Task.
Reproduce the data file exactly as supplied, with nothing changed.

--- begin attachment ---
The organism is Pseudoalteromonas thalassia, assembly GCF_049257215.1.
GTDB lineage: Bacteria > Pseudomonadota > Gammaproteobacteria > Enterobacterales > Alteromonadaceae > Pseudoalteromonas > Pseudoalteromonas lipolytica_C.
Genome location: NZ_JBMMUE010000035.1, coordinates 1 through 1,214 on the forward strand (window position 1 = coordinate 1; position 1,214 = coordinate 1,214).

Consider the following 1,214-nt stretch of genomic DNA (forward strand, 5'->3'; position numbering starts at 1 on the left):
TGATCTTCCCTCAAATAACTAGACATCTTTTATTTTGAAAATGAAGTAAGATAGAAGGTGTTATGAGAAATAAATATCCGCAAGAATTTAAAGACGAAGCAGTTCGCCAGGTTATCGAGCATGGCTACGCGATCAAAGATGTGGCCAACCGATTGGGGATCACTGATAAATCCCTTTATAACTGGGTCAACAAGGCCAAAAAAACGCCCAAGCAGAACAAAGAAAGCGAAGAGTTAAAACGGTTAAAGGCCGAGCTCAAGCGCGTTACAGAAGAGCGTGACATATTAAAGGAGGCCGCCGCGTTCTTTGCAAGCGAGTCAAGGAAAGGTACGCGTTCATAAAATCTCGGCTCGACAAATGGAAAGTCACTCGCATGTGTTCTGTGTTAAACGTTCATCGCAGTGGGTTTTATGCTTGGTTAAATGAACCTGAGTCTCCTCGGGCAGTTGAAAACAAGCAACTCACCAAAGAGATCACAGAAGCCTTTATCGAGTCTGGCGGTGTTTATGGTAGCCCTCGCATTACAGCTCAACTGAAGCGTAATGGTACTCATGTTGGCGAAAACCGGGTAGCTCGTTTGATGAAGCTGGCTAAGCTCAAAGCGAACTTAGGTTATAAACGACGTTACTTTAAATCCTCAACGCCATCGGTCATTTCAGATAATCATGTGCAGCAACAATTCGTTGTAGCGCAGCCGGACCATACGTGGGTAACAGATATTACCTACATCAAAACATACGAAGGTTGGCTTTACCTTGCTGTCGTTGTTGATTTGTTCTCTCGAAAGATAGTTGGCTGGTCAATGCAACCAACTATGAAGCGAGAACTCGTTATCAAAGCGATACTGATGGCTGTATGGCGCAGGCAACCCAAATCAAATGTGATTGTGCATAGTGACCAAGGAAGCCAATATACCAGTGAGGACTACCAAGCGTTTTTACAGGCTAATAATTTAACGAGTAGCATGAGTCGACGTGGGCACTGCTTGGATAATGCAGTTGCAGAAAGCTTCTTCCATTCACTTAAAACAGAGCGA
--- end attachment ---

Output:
The organism is Pseudoalteromonas thalassia, assembly GCF_049257215.1.
GTDB lineage: Bacteria > Pseudomonadota > Gammaproteobacteria > Enterobacterales > Alteromonadaceae > Pseudoalteromonas > Pseudoalteromonas lipolytica_C.
Genome location: NZ_JBMMUE010000035.1, coordinates 1 through 1,214 on the forward strand (window position 1 = coordinate 1; position 1,214 = coordinate 1,214).

Consider the following 1,214-nt stretch of genomic DNA (forward strand, 5'->3'; position numbering starts at 1 on the left):
TGATCTTCCCTCAAATAACTAGACATCTTTTATTTTGAAAATGAAGTAAGATAGAAGGTGTTATGAGAAATAAATATCCGCAAGAATTTAAAGACGAAGCAGTTCGCCAGGTTATCGAGCATGGCTACGCGATCAAAGATGTGGCCAACCGATTGGGGATCACTGATAAATCCCTTTATAACTGGGTCAACAAGGCCAAAAAAACGCCCAAGCAGAACAAAGAAAGCGAAGAGTTAAAACGGTTAAAGGCCGAGCTCAAGCGCGTTACAGAAGAGCGTGACATATTAAAGGAGGCCGCCGCGTTCTTTGCAAGCGAGTCAAGGAAAGGTACGCGTTCATAAAATCTCGGCTCGACAAATGGAAAGTCACTCGCATGTGTTCTGTGTTAAACGTTCATCGCAGTGGGTTTTATGCTTGGTTAAATGAACCTGAGTCTCCTCGGGCAGTTGAAAACAAGCAACTCACCAAAGAGATCACAGAAGCCTTTATCGAGTCTGGCGGTGTTTATGGTAGCCCTCGCATTACAGCTCAACTGAAGCGTAATGGTACTCATGTTGGCGAAAACCGGGTAGCTCGTTTGATGAAGCTGGCTAAGCTCAAAGCGAACTTAGGTTATAAACGACGTTACTTTAAATCCTCAACGCCATCGGTCATTTCAGATAATCATGTGCAGCAACAATTCGTTGTAGCGCAGCCGGACCATACGTGGGTAACAGATATTACCTACATCAAAACATACGAAGGTTGGCTTTACCTTGCTGTCGTTGTTGATTTGTTCTCTCGAAAGATAGTTGGCTGGTCAATGCAACCAACTATGAAGCGAGAACTCGTTATCAAAGCGATACTGATGGCTGTATGGCGCAGGCAACCCAAATCAAATGTGATTGTGCATAGTGACCAAGGAAGCCAATATACCAGTGAGGACTACCAAGCGTTTTTACAGGCTAATAATTTAACGAGTAGCATGAGTCGACGTGGGCACTGCTTGGATAATGCAGTTGCAGAAAGCTTCTTCCATTCACTTAAAACAGAGCGA